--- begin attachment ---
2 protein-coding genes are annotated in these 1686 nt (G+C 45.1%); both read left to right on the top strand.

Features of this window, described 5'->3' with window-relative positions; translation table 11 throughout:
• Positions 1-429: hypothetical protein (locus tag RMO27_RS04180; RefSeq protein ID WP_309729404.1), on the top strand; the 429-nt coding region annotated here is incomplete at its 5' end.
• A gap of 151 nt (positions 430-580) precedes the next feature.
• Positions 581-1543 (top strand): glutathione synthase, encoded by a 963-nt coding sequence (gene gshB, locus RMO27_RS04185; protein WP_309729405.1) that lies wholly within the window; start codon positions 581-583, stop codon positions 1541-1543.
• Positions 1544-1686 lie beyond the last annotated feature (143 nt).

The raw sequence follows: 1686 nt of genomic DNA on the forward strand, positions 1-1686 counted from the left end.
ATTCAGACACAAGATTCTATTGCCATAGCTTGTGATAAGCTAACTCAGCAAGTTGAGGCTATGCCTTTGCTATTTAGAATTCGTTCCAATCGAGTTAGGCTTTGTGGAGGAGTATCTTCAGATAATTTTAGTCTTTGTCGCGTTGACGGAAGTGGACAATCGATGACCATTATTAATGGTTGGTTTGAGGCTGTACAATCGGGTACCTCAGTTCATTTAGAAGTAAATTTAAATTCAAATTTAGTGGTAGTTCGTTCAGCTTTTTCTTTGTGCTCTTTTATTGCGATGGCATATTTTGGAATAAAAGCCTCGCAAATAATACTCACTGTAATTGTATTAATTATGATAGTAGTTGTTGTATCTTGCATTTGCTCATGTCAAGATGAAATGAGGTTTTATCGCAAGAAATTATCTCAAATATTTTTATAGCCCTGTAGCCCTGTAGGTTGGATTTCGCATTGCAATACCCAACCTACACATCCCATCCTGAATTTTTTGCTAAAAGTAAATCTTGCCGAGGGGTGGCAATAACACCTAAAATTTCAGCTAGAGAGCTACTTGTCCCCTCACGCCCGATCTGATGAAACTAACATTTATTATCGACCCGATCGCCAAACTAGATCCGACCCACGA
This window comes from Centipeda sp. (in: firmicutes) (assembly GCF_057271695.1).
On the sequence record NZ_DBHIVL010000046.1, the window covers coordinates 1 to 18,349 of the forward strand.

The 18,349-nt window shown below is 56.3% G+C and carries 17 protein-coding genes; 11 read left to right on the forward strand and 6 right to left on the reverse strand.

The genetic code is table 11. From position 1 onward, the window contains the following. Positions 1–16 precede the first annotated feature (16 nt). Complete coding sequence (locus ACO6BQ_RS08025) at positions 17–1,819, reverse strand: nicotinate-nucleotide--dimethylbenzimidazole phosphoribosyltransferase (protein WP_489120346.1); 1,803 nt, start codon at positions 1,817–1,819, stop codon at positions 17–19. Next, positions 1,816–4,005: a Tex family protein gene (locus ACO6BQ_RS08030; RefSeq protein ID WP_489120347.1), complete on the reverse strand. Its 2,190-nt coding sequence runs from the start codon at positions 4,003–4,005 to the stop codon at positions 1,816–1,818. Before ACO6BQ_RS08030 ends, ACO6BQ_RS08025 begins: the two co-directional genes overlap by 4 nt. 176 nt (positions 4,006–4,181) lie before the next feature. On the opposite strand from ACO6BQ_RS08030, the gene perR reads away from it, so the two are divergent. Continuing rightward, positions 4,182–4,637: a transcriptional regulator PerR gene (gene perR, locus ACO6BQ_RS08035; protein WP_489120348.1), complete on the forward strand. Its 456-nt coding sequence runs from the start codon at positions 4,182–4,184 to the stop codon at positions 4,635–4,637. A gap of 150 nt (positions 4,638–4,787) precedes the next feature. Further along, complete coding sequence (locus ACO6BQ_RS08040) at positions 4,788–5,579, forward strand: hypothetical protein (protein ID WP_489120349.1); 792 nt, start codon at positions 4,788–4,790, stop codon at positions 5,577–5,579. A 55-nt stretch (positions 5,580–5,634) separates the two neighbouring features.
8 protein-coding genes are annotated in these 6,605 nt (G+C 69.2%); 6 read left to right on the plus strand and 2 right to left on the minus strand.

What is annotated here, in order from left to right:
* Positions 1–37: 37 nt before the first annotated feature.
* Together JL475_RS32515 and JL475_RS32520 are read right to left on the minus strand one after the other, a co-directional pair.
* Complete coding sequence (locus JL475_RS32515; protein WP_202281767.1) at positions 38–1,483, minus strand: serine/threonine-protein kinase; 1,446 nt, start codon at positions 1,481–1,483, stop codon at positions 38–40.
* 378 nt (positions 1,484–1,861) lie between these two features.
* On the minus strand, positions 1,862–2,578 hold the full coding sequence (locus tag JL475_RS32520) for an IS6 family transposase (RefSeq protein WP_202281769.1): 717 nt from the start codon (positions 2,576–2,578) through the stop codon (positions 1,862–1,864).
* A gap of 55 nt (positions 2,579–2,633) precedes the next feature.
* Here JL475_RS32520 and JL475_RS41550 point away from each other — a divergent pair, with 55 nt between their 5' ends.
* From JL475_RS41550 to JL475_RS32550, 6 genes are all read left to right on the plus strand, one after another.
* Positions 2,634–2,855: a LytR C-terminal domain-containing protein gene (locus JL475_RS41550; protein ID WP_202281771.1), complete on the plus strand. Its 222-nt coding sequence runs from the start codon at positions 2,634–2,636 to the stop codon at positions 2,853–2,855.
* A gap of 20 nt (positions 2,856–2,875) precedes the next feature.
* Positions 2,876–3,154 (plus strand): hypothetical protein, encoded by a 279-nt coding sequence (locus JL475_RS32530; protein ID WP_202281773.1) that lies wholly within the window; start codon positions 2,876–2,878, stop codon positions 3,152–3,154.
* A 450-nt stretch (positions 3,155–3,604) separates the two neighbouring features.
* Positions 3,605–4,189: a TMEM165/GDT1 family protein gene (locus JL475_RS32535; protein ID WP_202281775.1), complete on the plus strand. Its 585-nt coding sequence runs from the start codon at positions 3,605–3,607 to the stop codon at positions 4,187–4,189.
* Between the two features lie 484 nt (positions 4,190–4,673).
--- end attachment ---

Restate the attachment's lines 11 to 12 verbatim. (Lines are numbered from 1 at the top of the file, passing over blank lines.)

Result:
The 18,349-nt window shown below is 56.3% G+C and carries 17 protein-coding genes; 11 read left to right on the forward strand and 6 right to left on the reverse strand.

The genetic code is table 11. From position 1 onward, the window contains the following. Positions 1–16 precede the first annotated feature (16 nt). Complete coding sequence (locus ACO6BQ_RS08025) at positions 17–1,819, reverse strand: nicotinate-nucleotide--dimethylbenzimidazole phosphoribosyltransferase (protein WP_489120346.1); 1,803 nt, start codon at positions 1,817–1,819, stop codon at positions 17–19. Next, positions 1,816–4,005: a Tex family protein gene (locus ACO6BQ_RS08030; RefSeq protein ID WP_489120347.1), complete on the reverse strand. Its 2,190-nt coding sequence runs from the start codon at positions 4,003–4,005 to the stop codon at positions 1,816–1,818. Before ACO6BQ_RS08030 ends, ACO6BQ_RS08025 begins: the two co-directional genes overlap by 4 nt. 176 nt (positions 4,006–4,181) lie before the next feature. On the opposite strand from ACO6BQ_RS08030, the gene perR reads away from it, so the two are divergent. Continuing rightward, positions 4,182–4,637: a transcriptional regulator PerR gene (gene perR, locus ACO6BQ_RS08035; protein WP_489120348.1), complete on the forward strand. Its 456-nt coding sequence runs from the start codon at positions 4,182–4,184 to the stop codon at positions 4,635–4,637. A gap of 150 nt (positions 4,638–4,787) precedes the next feature. Further along, complete coding sequence (locus ACO6BQ_RS08040) at positions 4,788–5,579, forward strand: hypothetical protein (protein ID WP_489120349.1); 792 nt, start codon at positions 4,788–4,790, stop codon at positions 5,577–5,579. A 55-nt stretch (positions 5,580–5,634) separates the two neighbouring features.